|Publication number||US4181216 A|
|Application number||US 05/854,700|
|Publication date||Jan 1, 1980|
|Filing date||Nov 25, 1977|
|Priority date||Nov 25, 1977|
|Publication number||05854700, 854700, US 4181216 A, US 4181216A, US-A-4181216, US4181216 A, US4181216A|
|Original Assignee||George Cipu|
|Export Citation||BiBTeX, EndNote, RefMan|
|Patent Citations (3), Referenced by (24), Classifications (9)|
|External Links: USPTO, USPTO Assignment, Espacenet|
This invention relates to vibratory parts feeders of the type using a feeder bowl with a helical ramp and an electromagnetic motor cooperating with an armature to cause oscillating vibratory movement. More particularly, the invention relates to improvements in the means for mounting the inclined leaf springs that support the base on which the feeder bowl is mounted and especially to a mounting arrangement that minimizes the torsional force acting on the leaf springs and permits higher feed rates.
Vibratory parts feeders of the prior art generally utilize leaf-spring-type mounting arrangements including inclined leaf springs arranged in a circular symmetrical array and connected at the lower end to a massive mounting plate and at the upper end to a base that supports a parts feeder bowl. Vibratory oscillations are induced in the feeder bowl and base by a vibratory motor, such as an electromagnetic motor consisting of a field core attached to the mounting plate and surrounded by a coil winding. An armature is fixed to the bottom of the base at a location spaced from the pole face of the field core by an air gap.
Electrical energization of the coil winding attracts the armature pulling the base downward. Due to the angular orientation of the leaf springs, there is a horizontal component of movement of the feeder bowl as well as a vertical component. When the coil winding is energized with discreet current pulses, the feeder bowl is returned to its normal position by the leaf springs in the interval between current pulses. This repetitive, or vibratory, movement of the feeder bowl causes the objects therein, such as parts, to propagate in a desired manner.
The feeder bowl has a helical, inclined ramp along its inner side wall and the objects in the bowl are induced by the vibratory movement to move up the ramp so that with proper tooling the objects are oriented and advanced in single file orientation. The objects feed from the termination of the ramp at the rim of the feeder bowl, one by one, for automated processing or assembly with other objects.
In vibratory parts feeders of this type, the leaf springs are spaced circumferentially about and beneath the base and the horizontal component of movement of the feeder bowl is actually along an arcuate path. This is because the bowl is incrementally moved in an arcuate path back and forth about its vertical axis. Consequently, the leaf springs are subjected not only to a downward and sideways force resulting in normal leaf spring flexure transverse to their longitudinal axes, but also a torsional force causing them to twist about their longitudinal axes. As a result, the leaf springs operate with less than normal flexibility and the bolts, or the like, securing the ends of the leaf springs are subjected to significant stresses.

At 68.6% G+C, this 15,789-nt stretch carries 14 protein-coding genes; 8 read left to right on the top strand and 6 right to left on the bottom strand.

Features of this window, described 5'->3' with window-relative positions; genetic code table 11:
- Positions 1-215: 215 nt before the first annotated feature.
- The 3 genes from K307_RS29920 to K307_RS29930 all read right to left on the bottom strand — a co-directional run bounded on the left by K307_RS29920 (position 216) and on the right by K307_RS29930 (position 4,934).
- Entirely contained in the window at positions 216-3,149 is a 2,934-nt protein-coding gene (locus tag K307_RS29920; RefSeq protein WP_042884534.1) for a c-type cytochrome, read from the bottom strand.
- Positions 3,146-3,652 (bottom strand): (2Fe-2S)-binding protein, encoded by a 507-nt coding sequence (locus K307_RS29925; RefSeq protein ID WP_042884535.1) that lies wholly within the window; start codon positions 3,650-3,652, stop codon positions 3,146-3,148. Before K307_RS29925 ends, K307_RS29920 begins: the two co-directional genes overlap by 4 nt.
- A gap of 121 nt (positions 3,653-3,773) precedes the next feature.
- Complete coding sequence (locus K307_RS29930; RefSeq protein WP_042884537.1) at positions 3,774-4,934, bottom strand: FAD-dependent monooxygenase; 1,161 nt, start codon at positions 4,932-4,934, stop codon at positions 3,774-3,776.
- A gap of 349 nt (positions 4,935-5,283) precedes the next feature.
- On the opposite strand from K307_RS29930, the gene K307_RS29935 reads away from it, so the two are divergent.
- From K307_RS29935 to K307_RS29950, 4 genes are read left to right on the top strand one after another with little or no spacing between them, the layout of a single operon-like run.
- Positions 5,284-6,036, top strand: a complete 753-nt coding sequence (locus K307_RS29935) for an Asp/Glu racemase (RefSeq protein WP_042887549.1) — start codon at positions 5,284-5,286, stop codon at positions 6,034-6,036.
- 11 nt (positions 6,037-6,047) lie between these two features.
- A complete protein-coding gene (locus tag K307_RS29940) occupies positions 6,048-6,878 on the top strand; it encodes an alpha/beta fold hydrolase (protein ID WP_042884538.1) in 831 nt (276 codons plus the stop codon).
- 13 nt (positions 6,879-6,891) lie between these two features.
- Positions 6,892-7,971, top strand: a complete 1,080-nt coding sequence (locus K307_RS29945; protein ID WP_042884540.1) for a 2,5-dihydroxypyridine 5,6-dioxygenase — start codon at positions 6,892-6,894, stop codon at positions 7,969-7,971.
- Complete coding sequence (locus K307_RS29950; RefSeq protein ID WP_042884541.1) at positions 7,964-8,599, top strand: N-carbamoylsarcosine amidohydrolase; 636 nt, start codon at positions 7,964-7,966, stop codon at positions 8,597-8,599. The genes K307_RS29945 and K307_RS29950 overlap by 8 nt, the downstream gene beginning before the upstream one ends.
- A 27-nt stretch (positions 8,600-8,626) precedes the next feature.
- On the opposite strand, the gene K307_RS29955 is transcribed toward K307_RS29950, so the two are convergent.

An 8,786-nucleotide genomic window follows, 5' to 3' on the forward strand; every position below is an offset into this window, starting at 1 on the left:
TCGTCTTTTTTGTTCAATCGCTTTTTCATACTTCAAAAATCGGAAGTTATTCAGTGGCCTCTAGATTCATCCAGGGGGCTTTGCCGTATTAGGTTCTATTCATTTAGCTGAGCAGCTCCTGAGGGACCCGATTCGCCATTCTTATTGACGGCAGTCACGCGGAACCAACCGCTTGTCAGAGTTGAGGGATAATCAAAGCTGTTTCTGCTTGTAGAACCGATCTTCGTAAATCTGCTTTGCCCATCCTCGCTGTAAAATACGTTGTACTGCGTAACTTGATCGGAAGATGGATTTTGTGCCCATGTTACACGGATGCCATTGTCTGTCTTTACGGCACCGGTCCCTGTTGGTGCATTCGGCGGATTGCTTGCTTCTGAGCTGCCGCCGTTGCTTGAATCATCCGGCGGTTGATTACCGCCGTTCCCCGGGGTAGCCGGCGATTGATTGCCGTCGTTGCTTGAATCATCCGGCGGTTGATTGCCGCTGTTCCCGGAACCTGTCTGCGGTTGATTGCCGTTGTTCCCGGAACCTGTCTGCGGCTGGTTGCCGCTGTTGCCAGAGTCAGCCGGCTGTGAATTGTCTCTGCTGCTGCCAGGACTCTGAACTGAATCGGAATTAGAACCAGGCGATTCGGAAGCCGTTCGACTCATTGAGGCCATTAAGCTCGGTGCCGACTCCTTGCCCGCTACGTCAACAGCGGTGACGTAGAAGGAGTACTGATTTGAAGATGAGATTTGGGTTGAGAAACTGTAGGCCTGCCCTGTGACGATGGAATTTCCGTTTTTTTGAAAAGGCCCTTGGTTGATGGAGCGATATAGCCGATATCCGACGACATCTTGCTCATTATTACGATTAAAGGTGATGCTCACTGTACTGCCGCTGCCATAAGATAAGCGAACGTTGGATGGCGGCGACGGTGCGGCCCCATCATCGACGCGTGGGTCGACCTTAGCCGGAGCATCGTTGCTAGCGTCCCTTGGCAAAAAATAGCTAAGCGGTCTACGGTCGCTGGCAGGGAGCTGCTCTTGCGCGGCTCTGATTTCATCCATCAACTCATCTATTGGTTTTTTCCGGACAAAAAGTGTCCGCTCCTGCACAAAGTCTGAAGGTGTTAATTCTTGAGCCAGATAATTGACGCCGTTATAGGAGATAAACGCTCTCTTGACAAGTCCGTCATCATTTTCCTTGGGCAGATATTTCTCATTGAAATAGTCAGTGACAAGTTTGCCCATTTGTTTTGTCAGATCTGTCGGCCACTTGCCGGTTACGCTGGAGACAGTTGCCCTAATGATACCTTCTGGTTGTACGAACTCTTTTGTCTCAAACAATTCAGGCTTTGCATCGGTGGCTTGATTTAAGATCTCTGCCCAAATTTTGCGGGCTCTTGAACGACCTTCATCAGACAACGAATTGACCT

Typical prior art vibratory parts feeders of the general type to which the present invention is directed are the U.S. patents to Spurlin et al., U.S. Pat. No. 3,258,111; Piroutek, U.S. Pat. No. 3,459,292; and Baljet et al., U.S. Pat. No. 3,757,932. Among these, the patents to Piroutek and Spurlin show leaf spring mounting arrangements that permit reversal of the direction of inclination of the leaf springs to accommodate different directions, or hands, of parts feeding. Also, the patent to Piroutek shows a means for accommodating the torsional forces that act on the leaf springs during oscillation of the base.
It will be noted, however, that in all of these units, both upper and lower ends of the leaf spring elements are spaced the same radial distance from the axis of the feeder bowl. Thus, when the electromagnetic motor causes downward movement of the base and feeder bowl and the consequent angular movement of the base about the axis of the bowl, the leaf springs flex so that the upper ends thereof move back and forth in an arcuate path defined by a circumference taken about the axis of the base and, thus, a torsion or twisting action is applied to the leaf springs as they flex. This twisting action as indicated above interferes with the normal flexing movement of the springs and thus causes utilization of energy that does not contribute to the feed rate of parts being propagated by the feeder bowl.
The only suggested solution to this torsional force factor suggested by the prior art is obtained from the patent to Piroutek, U.S. Pat. No. 3,459,292, which discloses the use of tangentially located spring plates. Here, again, however, the flexing of the special spring plates in a radial direction absorbs energy that does not contribute ultimately to the feeding of parts by the bowl.